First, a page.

Folks, I’ve made no secret here on the blog of the fact that I like J.K. Rowling’s Harry Potter books. The timeless themes of self-sacrifice, loyalty, of making hard choices–doing the right thing, rather than the easy thing–are what are so attractive about the books. That, and the rather obvious parallels the story has with the Gospel. (Aside from all that, as they say in England, the narrative is just a corking good yarn.)
Taken together, these form a strong (in mind) case as to why these books should have a place in your library.
Yet, I still find folks who are aghast that I read (and let my son read) and enjoy these books. Folks, liking, or not, Harry Potter is not–nor should be–a litmus test of my orthodoxy. I respect your right to your opinion–your convictions–on the matter. Is it too much to expect the same in return?
I have my convictions, and have chosen to exercise my Christian liberty in this matter. That said, if I know your feelings with regards to all things Potter, I’m not going to go out of my way to try to convince you otherwise. My feelings on this are quite adequately summed up by the principle set forth in Romans 14:3 (KJV):
“Let not him that eateth [or readeth Harry Potter] despise him that eateth not; and let not him which eateth not [readeth not Harry Potter] judge him that eateth: for God hath received him.”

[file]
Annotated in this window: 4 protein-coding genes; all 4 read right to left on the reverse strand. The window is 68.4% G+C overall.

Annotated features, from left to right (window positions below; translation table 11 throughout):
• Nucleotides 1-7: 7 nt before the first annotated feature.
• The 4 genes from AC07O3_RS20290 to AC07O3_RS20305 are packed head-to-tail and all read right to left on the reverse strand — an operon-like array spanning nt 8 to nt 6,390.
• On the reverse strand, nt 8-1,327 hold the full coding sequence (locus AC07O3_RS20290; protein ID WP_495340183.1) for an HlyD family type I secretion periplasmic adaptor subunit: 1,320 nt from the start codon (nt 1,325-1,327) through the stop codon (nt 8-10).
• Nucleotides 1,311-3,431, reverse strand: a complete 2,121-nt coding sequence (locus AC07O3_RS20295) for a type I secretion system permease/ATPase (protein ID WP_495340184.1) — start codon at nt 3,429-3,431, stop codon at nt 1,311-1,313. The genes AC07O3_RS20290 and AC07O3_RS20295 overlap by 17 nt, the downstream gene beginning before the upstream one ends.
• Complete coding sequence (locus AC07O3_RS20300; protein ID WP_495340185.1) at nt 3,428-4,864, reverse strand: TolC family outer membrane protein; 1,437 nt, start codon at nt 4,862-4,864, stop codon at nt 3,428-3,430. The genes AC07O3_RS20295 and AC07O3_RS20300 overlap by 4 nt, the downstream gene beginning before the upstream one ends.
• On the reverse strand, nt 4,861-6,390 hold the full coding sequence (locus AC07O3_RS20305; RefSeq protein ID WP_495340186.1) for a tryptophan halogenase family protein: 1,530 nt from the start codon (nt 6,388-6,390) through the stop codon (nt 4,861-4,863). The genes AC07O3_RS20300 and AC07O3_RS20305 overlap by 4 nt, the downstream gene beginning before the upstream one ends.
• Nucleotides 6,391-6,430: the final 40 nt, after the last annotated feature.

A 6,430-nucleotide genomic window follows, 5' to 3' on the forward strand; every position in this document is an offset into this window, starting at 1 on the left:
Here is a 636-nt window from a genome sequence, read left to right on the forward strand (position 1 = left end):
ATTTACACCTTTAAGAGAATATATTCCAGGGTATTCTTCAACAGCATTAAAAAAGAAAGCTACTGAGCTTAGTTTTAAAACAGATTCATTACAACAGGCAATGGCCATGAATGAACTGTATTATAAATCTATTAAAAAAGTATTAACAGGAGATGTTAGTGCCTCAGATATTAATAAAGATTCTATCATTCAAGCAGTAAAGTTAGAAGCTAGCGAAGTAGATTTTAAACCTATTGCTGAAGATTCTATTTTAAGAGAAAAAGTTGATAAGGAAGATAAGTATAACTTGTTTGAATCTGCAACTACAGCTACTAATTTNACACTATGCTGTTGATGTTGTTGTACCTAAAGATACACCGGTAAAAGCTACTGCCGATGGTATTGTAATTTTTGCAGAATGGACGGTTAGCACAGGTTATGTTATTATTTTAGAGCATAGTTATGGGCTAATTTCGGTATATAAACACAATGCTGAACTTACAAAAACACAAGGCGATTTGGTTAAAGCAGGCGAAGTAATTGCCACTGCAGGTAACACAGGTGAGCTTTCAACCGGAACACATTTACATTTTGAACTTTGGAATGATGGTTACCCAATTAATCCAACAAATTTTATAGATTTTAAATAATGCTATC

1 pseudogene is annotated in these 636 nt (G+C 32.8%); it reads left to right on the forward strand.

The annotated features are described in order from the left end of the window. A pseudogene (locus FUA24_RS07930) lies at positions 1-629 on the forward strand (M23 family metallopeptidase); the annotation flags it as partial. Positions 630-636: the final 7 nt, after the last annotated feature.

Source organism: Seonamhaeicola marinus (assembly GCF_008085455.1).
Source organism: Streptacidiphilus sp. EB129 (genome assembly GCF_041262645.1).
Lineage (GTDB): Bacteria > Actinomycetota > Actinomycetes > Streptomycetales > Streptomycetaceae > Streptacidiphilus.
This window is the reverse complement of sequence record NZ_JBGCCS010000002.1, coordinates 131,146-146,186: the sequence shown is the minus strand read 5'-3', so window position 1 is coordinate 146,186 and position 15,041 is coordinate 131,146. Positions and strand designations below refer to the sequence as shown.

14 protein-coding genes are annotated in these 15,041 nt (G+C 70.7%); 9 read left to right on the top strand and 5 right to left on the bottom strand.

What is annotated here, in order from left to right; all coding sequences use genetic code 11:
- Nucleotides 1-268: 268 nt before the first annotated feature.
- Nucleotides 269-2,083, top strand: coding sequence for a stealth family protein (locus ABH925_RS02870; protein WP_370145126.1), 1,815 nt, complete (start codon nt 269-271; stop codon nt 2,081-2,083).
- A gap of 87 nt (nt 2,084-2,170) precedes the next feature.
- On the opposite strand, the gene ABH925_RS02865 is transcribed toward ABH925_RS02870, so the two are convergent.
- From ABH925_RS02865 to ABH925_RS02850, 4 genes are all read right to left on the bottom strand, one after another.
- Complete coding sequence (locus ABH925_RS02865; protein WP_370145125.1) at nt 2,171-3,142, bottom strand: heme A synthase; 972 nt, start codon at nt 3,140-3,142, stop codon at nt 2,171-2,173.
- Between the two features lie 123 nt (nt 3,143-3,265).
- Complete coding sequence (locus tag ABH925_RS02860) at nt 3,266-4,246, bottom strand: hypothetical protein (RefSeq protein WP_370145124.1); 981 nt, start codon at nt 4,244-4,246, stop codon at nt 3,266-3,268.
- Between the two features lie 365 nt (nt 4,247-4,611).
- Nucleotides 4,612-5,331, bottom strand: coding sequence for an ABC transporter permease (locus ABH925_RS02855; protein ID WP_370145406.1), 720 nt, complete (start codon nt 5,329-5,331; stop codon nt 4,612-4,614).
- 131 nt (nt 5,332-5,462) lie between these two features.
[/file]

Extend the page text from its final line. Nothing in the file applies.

Yes, that’s right ladies and gentlemen, God has received me the same as He’s received you. The same love that constrains me from flaunting my liberty constrains you from shoving your convictions down my throat, or indeed from breaking fellowship if we don’t quite see eye-to-eye here.
Fact is, your convictions are not “the faith once delivered to the saints (Jude 1:3b, KJV);” neither are mine.
Far more important is where we do in fact agree: that Jesus is the Son of God, our Savior, Who ever lives to make intercession for us. That He has called us as His own, saved us that we might serve along side Him in His kingdom. We are His witnesses.
This being the case, what kingdom purpose does our division over fantasy literature serve? What does a watching world think when they see us arguing over Harry Potter? What kind of witnesses are we being?
I forget who first coined the phrase, but have you heard the following:
“In the essentials, unity; in the non-essentials, liberty; in all else, charity (love)?”
How about you? Where do you fall on the spectrum with regards to all things Potter?